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J Orofac Pain. 1997 Spring;11(2):139-46.

A controlled evaluation of ibuprofen and diazepam for chronic orofacial muscle pain.

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National Institute of Dental Research, National Institutes of Health, Bethesda, Maryland 20892-1258, USA.


The clinical efficacy, side effect liability, and hormonal effects of two prototypic pharmacologic agents were evaluated for the management of chronic myogenous facial pain in a double-blind, randomized, controlled clinical trial. Thirty-nine subjects (35 women,. 4 men) with daily or near-daily orofacial pain of at least 3 months' duration and tenderness to palpation of masticatory muscles participated. Patients were randomly allocated to one of four treatments: placebo, diazepam, ibuprofen, or the combination of diazepam and ibuprofen. Pain, mood, muscle tenderness, maximal interincisal opening, and plasma levels of beta-endorphin were measured following 2-week baseline and 4-week treatment periods. Pain, as measured by a visual analog scale, was significantly decreased in the diazepam and diazepam plus ibuprofen groups but not for the ibuprofen or placebo groups. Analysis of variance showed a significant drug effect for diazepam but not for ibuprofen, indicating that pain relief was attributable to diazepam. No significant changes were noted in muscle tenderness, interincisal opening, or plasma beta-endorphin level. This study supports the efficacy of diazepam in the short-term management of chronic orofacial muscle pain. The lack of effect following administration of an anti-inflammatory analgesic suggests that inflammation is not the basis for chronic muscle pain in the orofacial region, and that the analgesic effect of such medications is not sufficient for pain relief in this condition.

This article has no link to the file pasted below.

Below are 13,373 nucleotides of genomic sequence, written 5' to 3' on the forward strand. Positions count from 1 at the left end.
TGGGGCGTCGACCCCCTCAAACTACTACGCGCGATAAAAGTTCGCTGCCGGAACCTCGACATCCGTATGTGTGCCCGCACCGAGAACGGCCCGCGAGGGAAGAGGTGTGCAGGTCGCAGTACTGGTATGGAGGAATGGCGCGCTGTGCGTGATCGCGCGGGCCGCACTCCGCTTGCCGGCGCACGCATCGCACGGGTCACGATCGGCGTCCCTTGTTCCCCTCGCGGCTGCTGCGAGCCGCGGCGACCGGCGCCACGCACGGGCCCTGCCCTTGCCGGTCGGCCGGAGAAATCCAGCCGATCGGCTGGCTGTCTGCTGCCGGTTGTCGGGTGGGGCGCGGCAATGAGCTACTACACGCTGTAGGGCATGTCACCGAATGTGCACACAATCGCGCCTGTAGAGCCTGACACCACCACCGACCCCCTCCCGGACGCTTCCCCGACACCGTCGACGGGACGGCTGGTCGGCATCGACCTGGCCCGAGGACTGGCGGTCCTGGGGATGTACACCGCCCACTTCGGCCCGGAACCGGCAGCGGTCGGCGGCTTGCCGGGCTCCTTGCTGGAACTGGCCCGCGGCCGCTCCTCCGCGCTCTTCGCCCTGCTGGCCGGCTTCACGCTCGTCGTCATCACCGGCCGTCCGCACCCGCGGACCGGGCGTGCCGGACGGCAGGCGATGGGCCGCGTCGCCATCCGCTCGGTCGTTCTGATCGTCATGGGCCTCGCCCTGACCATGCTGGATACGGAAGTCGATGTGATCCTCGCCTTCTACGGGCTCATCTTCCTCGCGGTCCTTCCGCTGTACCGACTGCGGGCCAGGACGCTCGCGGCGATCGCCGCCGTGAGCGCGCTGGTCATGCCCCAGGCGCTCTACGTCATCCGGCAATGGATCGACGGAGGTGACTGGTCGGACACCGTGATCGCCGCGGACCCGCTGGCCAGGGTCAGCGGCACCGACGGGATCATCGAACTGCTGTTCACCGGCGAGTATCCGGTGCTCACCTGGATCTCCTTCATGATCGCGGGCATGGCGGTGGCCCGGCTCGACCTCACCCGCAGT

[Indexed for MEDLINE]

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